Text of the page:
Rising Leader Series: Week 26– Become the Beauty
We have all witnessed the dark power of leadership ugliness: its victims, its trail of tears, its devastation. We have seen how one world leader can single-handedly sabotage a nation’s sovereignty and freedom, terrorize the innocent and vandalize the sculpture of geopolitical balance. We have seen the waffling of weak leaders in the face of the five-alarm fire of climate change. We have witnessed instances of leadership ugliness everywhere– in churches, in businesses, in communities. This is why, good leader, you are called to the dance. You must become the beauty the world needs.
Lived beauty is the antidote to all the world’s hate, violence, ignorance and neglect. Are you such a leader? It is not an easy path. To discover your God-given interior beauty, you must accept the path of hardship. It’s painful to audit your soul and confront your hurts and regrets. It takes courage to surrender, repent and seek God’s grace. But if you commit to the work, your capacity to change the world for the good will be great.
The poet Robert Frost described it this way in his poem “The Gift Outright”:
Something we were withholding made us weak Until we found out that it was ourselves We were withholding from our land of living, And forthwith found salvation in surrender. Such as we were we gave ourselves outright
The surrender Frost refers to is surrender to God. From the scientists who tackle climate change to the practitioners of diplomacy to the defenders of democracy to pastors in our houses of worship, to all the people in key support roles throughout the world-– we need leaders who walk daily with God. Piety points us to decency; decency leads us to civility; civility to charity; charity to democracy; democracy to diplomacy; diplomacy to sustainability. These are the seven disciplines of leadership goodness. Leaders who follow this upward path (from piety on up) radiate beauty. Their beauty draws others in. By this path, a leader’s mission becomes a people’s movement. And so we change the world.
Who planted into your soul your original goodness? From whence came your gifts and (for that matter) your gaps? God. The God of all Creation gave us all of these, along with a purpose. To pursue that purpose through the use of our gifts is our sacred duty and privilege.
Jesus showed us the way. He radiated His beauty, and it changed the world. He descended into the margins to find and save the poor, the sick, the lost and the sinful. And he kept saving and saving, until his last breath on the cross. What love-touched beauty when, naked and pierced to a cross, He said, “Father forgive them; they know not what they do.” What healing beauty– when He saved the prisoner hanging next to him, saying: “Amen, I say to you, today you will be with me in paradise.” What protective beauty– when He asked His disciple John to care for His mother Mary (“Woman, behold your son. Son, behold your mother.”). What self-emptying beauty– when, sacrifice accomplished, He whispered Himself into the arms of God: “Father, into thy hands I commend my spirit.”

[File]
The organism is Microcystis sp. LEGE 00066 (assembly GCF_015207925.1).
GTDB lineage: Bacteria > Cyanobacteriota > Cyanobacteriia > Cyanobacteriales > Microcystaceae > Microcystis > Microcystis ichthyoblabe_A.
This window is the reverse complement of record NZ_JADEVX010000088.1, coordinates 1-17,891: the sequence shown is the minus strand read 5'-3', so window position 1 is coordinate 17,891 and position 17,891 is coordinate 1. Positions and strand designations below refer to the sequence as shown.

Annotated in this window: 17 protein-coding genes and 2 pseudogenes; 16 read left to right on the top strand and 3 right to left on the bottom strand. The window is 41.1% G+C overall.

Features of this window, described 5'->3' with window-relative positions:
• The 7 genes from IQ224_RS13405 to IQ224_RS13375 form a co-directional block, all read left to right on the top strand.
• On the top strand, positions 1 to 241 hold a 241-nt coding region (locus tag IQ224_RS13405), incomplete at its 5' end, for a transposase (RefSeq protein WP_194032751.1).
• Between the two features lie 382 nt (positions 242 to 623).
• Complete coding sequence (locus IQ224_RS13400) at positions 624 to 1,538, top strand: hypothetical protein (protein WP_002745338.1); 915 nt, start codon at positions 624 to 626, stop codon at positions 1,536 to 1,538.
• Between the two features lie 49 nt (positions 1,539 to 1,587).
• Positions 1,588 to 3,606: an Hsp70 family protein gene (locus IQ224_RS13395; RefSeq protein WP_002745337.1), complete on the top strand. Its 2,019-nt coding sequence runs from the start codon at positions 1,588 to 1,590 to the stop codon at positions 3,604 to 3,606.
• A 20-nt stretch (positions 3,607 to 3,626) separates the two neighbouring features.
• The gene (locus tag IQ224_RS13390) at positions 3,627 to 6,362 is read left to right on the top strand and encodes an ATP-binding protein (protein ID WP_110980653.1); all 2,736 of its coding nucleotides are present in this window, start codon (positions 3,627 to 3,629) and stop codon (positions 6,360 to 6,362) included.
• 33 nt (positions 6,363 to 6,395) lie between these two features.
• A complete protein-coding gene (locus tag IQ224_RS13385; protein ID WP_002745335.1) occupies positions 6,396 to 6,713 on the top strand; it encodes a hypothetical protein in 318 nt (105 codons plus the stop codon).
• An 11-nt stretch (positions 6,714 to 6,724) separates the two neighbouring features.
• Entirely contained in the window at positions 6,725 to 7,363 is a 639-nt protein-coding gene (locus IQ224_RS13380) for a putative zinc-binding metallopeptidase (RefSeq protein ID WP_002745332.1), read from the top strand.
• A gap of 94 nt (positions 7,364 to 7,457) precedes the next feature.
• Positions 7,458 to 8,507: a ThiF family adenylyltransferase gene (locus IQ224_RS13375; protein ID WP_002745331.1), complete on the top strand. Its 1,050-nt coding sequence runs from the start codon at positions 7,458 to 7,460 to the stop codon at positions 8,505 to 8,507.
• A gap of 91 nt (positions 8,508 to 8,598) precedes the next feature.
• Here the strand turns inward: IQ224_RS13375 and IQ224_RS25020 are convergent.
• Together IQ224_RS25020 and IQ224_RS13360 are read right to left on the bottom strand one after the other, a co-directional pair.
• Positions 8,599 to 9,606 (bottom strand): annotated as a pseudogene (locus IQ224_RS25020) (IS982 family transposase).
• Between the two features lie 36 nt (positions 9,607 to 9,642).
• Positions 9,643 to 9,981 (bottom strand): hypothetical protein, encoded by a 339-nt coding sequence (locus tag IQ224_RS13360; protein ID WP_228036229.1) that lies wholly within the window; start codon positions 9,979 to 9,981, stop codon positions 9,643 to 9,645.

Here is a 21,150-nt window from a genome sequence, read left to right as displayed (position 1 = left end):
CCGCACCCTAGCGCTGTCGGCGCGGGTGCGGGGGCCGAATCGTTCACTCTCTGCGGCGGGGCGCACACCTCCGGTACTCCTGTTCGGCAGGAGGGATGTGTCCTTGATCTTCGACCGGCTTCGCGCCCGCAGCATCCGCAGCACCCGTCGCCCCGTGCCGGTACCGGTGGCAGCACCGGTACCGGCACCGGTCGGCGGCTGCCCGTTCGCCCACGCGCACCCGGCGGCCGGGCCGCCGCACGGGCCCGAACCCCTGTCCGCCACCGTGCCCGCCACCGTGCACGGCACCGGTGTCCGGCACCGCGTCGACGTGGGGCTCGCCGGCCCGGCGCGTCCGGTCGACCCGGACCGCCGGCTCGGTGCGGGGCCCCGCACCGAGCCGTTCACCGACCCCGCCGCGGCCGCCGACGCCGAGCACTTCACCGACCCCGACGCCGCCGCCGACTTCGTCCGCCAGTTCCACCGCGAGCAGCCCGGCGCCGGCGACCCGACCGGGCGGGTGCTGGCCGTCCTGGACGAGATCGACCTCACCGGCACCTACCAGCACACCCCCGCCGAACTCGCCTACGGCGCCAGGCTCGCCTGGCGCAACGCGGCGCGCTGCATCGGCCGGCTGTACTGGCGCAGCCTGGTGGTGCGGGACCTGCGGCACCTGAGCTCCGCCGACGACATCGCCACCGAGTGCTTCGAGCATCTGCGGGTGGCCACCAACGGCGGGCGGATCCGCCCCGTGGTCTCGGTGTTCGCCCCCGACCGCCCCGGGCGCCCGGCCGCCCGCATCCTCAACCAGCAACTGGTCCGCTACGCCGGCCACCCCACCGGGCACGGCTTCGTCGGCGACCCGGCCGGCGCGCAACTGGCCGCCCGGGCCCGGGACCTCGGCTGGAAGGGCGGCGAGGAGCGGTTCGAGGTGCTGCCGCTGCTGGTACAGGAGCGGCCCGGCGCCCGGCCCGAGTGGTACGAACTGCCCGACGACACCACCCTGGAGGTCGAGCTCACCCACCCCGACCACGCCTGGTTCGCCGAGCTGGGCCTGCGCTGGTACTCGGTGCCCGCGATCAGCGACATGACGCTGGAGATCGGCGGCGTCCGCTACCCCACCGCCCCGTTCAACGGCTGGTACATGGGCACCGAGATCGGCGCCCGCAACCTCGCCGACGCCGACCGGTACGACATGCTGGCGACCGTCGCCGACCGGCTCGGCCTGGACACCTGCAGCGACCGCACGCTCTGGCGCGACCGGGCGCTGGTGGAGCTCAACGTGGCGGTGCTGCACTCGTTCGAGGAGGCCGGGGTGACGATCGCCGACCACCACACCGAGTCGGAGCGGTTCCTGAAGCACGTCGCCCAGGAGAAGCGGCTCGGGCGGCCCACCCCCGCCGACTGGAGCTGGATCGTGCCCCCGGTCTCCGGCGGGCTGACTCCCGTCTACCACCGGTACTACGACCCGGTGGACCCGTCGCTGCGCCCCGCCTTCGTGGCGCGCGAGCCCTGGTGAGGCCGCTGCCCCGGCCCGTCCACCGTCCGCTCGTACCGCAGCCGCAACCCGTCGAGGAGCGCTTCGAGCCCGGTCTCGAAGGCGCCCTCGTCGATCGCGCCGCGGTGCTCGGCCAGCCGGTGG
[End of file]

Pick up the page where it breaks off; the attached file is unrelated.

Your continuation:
Become the beauty, good leader. God calls; our world hungers.
“Your beauty should not come from outward adornment, such as elaborate hairstyles and the wearing of gold jewelry or fine clothes. Rather, it should be that of your inner self, the unfading beauty of a gentle and quiet spirit, which is of great worth in God’s sight.”— 1 Peter 3:3-4
In January, February and March, my weekly letters to you took up the question, “Who is God?”. In April, May and June, they took up the question, “Who am I?”. Now it’s time to turn to the third quarter of our year, when we will take up the question, “Where’s the Need?”. For July I will begin with five letters, in which I offer some reflections on American democracy. The first of these comes on July 1, just in time for our July Fourth celebrations. Then in August I will share with you some thoughts on geopolitics and sustainability. In September we’ll explore church and community.
In love, beauty and joy,
P.S.: We are all called, in our own unique way, to become the beauty the world needs. Beauty is as beauty does, as this poem conveys.
Maples dewed and firelit welcome Fall’s day
Canyon grand enacts its vast color-play
Arm-cradle warms by breath of sleeping child
A crosswalk-calm hand takes frail with smile
A pastor fields fraught midnight calls from flock
Someone takes pause for homeless man to talk
Soft prayer with prisoner who strives to endure
Salvation Army makes lodge for the poor
Concession speech humble, warm, gracious
Greta Thunberg; The United Nations
Nobel Peace Prize, Catholic Charities
Supply-chains for food for all refugees
Beauty gives, beauty heals and beauty protects
Will you become beauty, to step forward next?
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